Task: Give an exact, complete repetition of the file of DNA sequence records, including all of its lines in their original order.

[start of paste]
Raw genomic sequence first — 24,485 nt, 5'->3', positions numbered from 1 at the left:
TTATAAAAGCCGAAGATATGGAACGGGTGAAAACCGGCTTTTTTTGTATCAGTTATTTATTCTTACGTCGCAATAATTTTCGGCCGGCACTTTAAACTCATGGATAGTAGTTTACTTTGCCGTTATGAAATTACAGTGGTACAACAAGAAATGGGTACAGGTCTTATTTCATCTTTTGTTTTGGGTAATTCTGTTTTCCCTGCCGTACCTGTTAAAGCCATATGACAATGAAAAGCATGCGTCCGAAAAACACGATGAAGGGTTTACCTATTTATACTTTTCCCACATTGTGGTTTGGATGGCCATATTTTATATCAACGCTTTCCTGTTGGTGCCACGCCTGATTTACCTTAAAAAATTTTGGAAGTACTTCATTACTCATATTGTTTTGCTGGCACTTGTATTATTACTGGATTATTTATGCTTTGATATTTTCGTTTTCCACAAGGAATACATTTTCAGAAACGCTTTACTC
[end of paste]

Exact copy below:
Raw genomic sequence first — 24,485 nt, 5'->3', positions numbered from 1 at the left:
TTATAAAAGCCGAAGATATGGAACGGGTGAAAACCGGCTTTTTTTGTATCAGTTATTTATTCTTACGTCGCAATAATTTTCGGCCGGCACTTTAAACTCATGGATAGTAGTTTACTTTGCCGTTATGAAATTACAGTGGTACAACAAGAAATGGGTACAGGTCTTATTTCATCTTTTGTTTTGGGTAATTCTGTTTTCCCTGCCGTACCTGTTAAAGCCATATGACAATGAAAAGCATGCGTCCGAAAAACACGATGAAGGGTTTACCTATTTATACTTTTCCCACATTGTGGTTTGGATGGCCATATTTTATATCAACGCTTTCCTGTTGGTGCCACGCCTGATTTACCTTAAAAAATTTTGGAAGTACTTCATTACTCATATTGTTTTGCTGGCACTTGTATTATTACTGGATTATTTATGCTTTGATATTTTCGTTTTCCACAAGGAATACATTTTCAGAAACGCTTTACTC